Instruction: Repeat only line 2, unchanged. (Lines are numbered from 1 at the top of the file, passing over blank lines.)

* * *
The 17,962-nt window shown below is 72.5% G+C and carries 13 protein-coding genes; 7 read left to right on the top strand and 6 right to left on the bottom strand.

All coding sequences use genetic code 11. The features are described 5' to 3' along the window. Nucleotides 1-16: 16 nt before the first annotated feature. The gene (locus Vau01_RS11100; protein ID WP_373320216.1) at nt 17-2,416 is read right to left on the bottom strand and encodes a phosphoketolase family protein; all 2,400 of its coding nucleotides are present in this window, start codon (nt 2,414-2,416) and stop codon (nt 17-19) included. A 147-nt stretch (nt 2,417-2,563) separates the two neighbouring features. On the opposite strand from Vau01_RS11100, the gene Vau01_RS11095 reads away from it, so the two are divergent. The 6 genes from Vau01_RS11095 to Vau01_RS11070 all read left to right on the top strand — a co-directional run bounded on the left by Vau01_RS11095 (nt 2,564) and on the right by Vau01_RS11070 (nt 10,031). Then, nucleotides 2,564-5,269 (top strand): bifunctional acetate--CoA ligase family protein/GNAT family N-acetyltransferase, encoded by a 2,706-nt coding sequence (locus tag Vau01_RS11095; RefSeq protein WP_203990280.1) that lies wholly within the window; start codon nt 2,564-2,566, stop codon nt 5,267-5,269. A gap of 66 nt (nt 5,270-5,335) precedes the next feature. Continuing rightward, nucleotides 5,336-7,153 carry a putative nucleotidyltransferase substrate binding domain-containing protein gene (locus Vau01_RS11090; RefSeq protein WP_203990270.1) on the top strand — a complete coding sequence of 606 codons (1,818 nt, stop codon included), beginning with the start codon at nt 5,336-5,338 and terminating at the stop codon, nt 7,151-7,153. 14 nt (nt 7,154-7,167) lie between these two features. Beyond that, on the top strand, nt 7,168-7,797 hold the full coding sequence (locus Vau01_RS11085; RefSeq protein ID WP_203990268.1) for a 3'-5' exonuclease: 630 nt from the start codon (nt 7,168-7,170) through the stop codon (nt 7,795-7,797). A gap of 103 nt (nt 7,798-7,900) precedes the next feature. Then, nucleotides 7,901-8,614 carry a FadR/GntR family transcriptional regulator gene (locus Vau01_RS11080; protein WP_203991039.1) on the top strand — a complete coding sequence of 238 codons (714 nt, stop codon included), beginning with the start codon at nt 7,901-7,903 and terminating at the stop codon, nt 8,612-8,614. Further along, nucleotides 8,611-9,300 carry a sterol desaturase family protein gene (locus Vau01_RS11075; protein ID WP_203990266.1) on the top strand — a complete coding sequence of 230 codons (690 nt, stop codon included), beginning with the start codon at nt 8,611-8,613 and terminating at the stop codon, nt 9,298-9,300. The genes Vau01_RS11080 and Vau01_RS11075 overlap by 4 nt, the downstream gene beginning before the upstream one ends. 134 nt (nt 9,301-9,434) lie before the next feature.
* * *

All coding sequences use genetic code 11. The features are described 5' to 3' along the window. Nucleotides 1-16: 16 nt before the first annotated feature. The gene (locus Vau01_RS11100; protein ID WP_373320216.1) at nt 17-2,416 is read right to left on the bottom strand and encodes a phosphoketolase family protein; all 2,400 of its coding nucleotides are present in this window, start codon (nt 2,414-2,416) and stop codon (nt 17-19) included. A 147-nt stretch (nt 2,417-2,563) separates the two neighbouring features. On the opposite strand from Vau01_RS11100, the gene Vau01_RS11095 reads away from it, so the two are divergent. The 6 genes from Vau01_RS11095 to Vau01_RS11070 all read left to right on the top strand — a co-directional run bounded on the left by Vau01_RS11095 (nt 2,564) and on the right by Vau01_RS11070 (nt 10,031). Then, nucleotides 2,564-5,269 (top strand): bifunctional acetate--CoA ligase family protein/GNAT family N-acetyltransferase, encoded by a 2,706-nt coding sequence (locus tag Vau01_RS11095; RefSeq protein WP_203990280.1) that lies wholly within the window; start codon nt 2,564-2,566, stop codon nt 5,267-5,269. A gap of 66 nt (nt 5,270-5,335) precedes the next feature. Continuing rightward, nucleotides 5,336-7,153 carry a putative nucleotidyltransferase substrate binding domain-containing protein gene (locus Vau01_RS11090; RefSeq protein WP_203990270.1) on the top strand — a complete coding sequence of 606 codons (1,818 nt, stop codon included), beginning with the start codon at nt 5,336-5,338 and terminating at the stop codon, nt 7,151-7,153. 14 nt (nt 7,154-7,167) lie between these two features. Beyond that, on the top strand, nt 7,168-7,797 hold the full coding sequence (locus Vau01_RS11085; RefSeq protein ID WP_203990268.1) for a 3'-5' exonuclease: 630 nt from the start codon (nt 7,168-7,170) through the stop codon (nt 7,795-7,797). A gap of 103 nt (nt 7,798-7,900) precedes the next feature. Then, nucleotides 7,901-8,614 carry a FadR/GntR family transcriptional regulator gene (locus Vau01_RS11080; protein WP_203991039.1) on the top strand — a complete coding sequence of 238 codons (714 nt, stop codon included), beginning with the start codon at nt 7,901-7,903 and terminating at the stop codon, nt 8,612-8,614. Further along, nucleotides 8,611-9,300 carry a sterol desaturase family protein gene (locus Vau01_RS11075; protein ID WP_203990266.1) on the top strand — a complete coding sequence of 230 codons (690 nt, stop codon included), beginning with the start codon at nt 8,611-8,613 and terminating at the stop codon, nt 9,298-9,300. The genes Vau01_RS11080 and Vau01_RS11075 overlap by 4 nt, the downstream gene beginning before the upstream one ends. 134 nt (nt 9,301-9,434) lie before the next feature.